Last season’s juniors are now this season’s seniors, and with that comes extra responsibility and expectations. In the ACC, while there were plenty of players selected in the NFL Draft, the conference still returns a strong group of seniors — many of whom are set to make a strong impact in their final seasons of eligibility.
Over these few weeks, we’re going team-by-team in the ACC to identify the “standout senior” that’s key to his respective squad, and why he’s so important. Think we should’ve featured another player, though? Feel free to weigh in with your own thoughts in the comments.
Jerome Smith’s not the only key senior in the Syracuse offense — in fact, he’s not even the only key senior running back. But as last season showed, the Orange were markedly better when he performed well, and with all the buzz about the SU ground game this season, all conversations must start with Smith.
Syracuse was 6-1 when Smith racked up 90 or more yards — the only loss being a turnover-riddled disaster against Cincinnati in which he ran for 116 yards. And while that loss stung, it was right in the midst of Smith and the entire SU running game hitting their respective strides; the most important factor in the team’s turnaround from 2-4 midseason to 8-5 by the end. Now, without a proven passing game to drive things, it’ll be up to Smith and fellow senior back Prince-Tyson Gulley to keep the offense on pace with last year’s prolific attack. Both showed off how they could function in featured roles during December’s Pinstripe Bowl (Smith, in particular, amassed 152 rushing yards on 29 carries), and this team could be relying on similar production from both moving forward.
But is that realistic?
For Smith, it would appear so. Once he started receiving a consistent number of carries in 2012, he seemed to flourish in his role as an impact runner. At 5’11” and 213 pounds, he’s a bit of a bruiser, but when paired with the lightning quick Gulley, it’s an exciting mix. Smith can be productive on limited carries (still had over five yards per rush last year), but ideally, you’re looking at him as the featured rusher at 20 carries or so. He ran for 95 yards or more in all seven games in which he saw 18 or more touches, and it’s likely the coaching staff’s already caught on to that. What they will have to work on a bit, however, is his involvement in the passing game.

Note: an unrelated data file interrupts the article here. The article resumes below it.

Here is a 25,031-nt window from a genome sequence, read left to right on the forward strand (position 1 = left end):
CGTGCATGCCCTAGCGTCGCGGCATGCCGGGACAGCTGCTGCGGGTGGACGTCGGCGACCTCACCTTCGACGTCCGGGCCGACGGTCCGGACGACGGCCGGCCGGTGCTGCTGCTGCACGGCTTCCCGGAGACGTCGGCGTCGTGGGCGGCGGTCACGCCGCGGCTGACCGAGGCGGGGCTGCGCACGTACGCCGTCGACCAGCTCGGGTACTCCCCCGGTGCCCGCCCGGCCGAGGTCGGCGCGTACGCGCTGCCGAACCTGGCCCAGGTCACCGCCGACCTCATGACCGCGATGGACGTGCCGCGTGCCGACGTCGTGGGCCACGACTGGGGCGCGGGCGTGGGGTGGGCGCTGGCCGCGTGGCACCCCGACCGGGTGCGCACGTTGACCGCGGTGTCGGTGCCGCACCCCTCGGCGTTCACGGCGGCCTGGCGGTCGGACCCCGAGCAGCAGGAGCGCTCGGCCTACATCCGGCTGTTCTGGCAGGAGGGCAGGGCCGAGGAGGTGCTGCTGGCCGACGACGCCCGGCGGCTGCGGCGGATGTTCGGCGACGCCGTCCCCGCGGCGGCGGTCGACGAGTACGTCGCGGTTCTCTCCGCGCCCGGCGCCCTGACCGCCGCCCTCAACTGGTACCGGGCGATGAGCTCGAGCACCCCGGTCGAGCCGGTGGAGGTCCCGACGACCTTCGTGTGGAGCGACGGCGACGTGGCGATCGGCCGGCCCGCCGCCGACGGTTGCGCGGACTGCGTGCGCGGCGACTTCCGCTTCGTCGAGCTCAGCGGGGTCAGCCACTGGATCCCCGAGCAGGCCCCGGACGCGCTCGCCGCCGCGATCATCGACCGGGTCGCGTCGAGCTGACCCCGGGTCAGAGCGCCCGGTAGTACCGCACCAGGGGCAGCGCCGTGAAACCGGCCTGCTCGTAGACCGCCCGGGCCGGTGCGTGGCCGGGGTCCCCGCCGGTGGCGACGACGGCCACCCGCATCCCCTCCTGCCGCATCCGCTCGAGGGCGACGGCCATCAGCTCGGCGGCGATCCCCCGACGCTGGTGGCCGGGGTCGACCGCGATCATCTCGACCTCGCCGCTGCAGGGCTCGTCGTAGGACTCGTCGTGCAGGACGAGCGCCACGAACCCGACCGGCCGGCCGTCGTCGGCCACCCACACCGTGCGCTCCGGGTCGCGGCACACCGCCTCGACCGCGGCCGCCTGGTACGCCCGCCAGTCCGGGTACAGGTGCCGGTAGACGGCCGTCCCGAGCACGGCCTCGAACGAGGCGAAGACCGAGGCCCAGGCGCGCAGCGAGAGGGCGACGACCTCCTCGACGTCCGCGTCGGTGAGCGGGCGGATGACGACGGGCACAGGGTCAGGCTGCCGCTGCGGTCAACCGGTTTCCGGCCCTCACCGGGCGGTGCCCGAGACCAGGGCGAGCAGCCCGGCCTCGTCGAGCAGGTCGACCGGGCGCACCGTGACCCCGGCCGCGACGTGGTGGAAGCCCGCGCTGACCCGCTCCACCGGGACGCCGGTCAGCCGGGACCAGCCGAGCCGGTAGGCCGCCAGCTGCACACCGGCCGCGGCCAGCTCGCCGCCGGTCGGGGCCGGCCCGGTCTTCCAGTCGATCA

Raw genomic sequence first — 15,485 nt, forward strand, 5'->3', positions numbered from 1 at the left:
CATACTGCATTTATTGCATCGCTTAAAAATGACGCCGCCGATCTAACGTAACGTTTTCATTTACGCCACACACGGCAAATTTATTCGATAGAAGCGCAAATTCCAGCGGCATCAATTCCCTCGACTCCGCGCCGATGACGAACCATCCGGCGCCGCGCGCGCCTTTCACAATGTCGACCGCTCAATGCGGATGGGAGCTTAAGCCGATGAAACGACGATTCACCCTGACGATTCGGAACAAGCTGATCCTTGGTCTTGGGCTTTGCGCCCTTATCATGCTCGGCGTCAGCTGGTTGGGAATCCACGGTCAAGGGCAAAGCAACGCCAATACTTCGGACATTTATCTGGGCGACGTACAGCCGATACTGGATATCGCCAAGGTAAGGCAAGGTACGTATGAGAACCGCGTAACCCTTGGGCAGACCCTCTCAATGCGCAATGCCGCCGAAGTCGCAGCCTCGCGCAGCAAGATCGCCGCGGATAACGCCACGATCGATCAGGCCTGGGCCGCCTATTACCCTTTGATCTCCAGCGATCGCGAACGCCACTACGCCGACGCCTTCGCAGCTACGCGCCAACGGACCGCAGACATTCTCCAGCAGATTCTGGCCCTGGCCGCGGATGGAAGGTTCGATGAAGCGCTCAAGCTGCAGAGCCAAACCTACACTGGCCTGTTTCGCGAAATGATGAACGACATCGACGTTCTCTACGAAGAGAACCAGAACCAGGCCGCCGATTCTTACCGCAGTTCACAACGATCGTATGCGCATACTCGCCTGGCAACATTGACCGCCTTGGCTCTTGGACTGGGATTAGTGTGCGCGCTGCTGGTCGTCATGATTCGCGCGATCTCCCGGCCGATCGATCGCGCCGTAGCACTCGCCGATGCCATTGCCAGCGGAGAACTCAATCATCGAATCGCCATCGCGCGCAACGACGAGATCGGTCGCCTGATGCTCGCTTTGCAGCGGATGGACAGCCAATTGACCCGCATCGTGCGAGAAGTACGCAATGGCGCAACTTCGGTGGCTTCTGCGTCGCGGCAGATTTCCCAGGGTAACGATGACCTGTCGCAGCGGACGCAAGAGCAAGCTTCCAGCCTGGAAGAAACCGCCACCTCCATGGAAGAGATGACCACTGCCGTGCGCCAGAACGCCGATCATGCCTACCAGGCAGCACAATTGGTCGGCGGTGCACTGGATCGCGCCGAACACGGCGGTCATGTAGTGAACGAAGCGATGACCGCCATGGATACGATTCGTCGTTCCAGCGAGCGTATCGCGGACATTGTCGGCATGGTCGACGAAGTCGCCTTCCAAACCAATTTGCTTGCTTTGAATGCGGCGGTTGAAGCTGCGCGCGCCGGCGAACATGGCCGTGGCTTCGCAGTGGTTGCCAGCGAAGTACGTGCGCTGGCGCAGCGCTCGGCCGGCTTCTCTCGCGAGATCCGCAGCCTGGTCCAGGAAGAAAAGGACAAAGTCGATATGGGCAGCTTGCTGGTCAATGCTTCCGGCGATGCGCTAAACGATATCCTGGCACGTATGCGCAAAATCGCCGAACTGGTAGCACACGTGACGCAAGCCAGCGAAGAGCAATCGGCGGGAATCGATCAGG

It’s not as if Smith was ineffective in the passing game. He had eight catches for 83 yards on the year (34 of which came on one reception). Smith was also fairly sure-handed when targeted; it’s just that he wasn’t seen as a receiving option all that often. With last year’s glut of receivers, plus Gulley and H-Back Ashton Broyld, there were only so many passes QB Ryan Nassib could throw everyone’s way. But now, with some questions at receiver, Smith could elevate his game both as a collegiate and potential draft pick by developing his pass-catching to become a better threat out of the backfield. He’s quick enough, with a low center of gravity that makes him tough to take down in the open field. Plus, if it’s a moderately used wrinkle in the offense (think 25 catches or so), there’s a lot of upside to the move as it catches team off guard while they’re focusing on the various other options out there. Make no mistake — it’s not essential that Smith catch a lot of passes this year. He’ll still be among the top five rushers in the ACC. But if another factor makes the difference between five wins and seven this season, why not give it a try?